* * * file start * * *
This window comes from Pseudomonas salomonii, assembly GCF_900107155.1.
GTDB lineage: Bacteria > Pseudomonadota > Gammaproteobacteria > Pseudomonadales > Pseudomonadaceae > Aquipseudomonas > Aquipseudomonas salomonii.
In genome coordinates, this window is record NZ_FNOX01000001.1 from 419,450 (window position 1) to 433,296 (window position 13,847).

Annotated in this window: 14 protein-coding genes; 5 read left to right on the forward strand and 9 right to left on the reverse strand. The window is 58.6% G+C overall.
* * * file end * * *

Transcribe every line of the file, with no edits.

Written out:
This window comes from Pseudomonas salomonii, assembly GCF_900107155.1.
GTDB lineage: Bacteria > Pseudomonadota > Gammaproteobacteria > Pseudomonadales > Pseudomonadaceae > Aquipseudomonas > Aquipseudomonas salomonii.
In genome coordinates, this window is record NZ_FNOX01000001.1 from 419,450 (window position 1) to 433,296 (window position 13,847).

Annotated in this window: 14 protein-coding genes; 5 read left to right on the forward strand and 9 right to left on the reverse strand. The window is 58.6% G+C overall.